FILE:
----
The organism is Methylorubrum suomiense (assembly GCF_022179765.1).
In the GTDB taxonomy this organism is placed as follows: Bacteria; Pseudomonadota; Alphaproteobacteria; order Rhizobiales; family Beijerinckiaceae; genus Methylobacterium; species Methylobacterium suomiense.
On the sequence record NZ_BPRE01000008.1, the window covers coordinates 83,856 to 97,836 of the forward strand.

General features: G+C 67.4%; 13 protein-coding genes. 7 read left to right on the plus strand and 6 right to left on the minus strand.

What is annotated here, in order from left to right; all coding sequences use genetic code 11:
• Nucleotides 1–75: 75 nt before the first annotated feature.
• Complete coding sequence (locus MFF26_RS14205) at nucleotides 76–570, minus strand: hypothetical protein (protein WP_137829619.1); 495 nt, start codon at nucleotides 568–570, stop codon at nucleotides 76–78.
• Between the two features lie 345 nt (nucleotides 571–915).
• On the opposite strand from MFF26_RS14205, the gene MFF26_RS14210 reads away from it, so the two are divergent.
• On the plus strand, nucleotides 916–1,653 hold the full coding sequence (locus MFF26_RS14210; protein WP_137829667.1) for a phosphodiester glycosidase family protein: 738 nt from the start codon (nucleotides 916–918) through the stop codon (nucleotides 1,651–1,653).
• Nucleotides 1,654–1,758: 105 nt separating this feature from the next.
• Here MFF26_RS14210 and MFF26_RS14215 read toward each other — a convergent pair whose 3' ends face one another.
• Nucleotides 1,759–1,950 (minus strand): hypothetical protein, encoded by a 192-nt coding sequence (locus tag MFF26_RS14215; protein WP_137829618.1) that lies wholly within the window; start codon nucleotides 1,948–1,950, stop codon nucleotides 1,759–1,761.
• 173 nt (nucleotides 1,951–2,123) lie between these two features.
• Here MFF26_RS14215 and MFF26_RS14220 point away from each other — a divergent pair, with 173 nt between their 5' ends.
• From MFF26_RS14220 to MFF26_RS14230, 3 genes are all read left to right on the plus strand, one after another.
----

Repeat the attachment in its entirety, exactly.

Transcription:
The organism is Methylorubrum suomiense (assembly GCF_022179765.1).
In the GTDB taxonomy this organism is placed as follows: Bacteria; Pseudomonadota; Alphaproteobacteria; order Rhizobiales; family Beijerinckiaceae; genus Methylobacterium; species Methylobacterium suomiense.
On the sequence record NZ_BPRE01000008.1, the window covers coordinates 83,856 to 97,836 of the forward strand.

General features: G+C 67.4%; 13 protein-coding genes. 7 read left to right on the plus strand and 6 right to left on the minus strand.

What is annotated here, in order from left to right; all coding sequences use genetic code 11:
• Nucleotides 1–75: 75 nt before the first annotated feature.
• Complete coding sequence (locus MFF26_RS14205) at nucleotides 76–570, minus strand: hypothetical protein (protein WP_137829619.1); 495 nt, start codon at nucleotides 568–570, stop codon at nucleotides 76–78.
• Between the two features lie 345 nt (nucleotides 571–915).
• On the opposite strand from MFF26_RS14205, the gene MFF26_RS14210 reads away from it, so the two are divergent.
• On the plus strand, nucleotides 916–1,653 hold the full coding sequence (locus MFF26_RS14210; protein WP_137829667.1) for a phosphodiester glycosidase family protein: 738 nt from the start codon (nucleotides 916–918) through the stop codon (nucleotides 1,651–1,653).
• Nucleotides 1,654–1,758: 105 nt separating this feature from the next.
• Here MFF26_RS14210 and MFF26_RS14215 read toward each other — a convergent pair whose 3' ends face one another.
• Nucleotides 1,759–1,950 (minus strand): hypothetical protein, encoded by a 192-nt coding sequence (locus tag MFF26_RS14215; protein WP_137829618.1) that lies wholly within the window; start codon nucleotides 1,948–1,950, stop codon nucleotides 1,759–1,761.
• 173 nt (nucleotides 1,951–2,123) lie between these two features.
• Here MFF26_RS14215 and MFF26_RS14220 point away from each other — a divergent pair, with 173 nt between their 5' ends.
• From MFF26_RS14220 to MFF26_RS14230, 3 genes are all read left to right on the plus strand, one after another.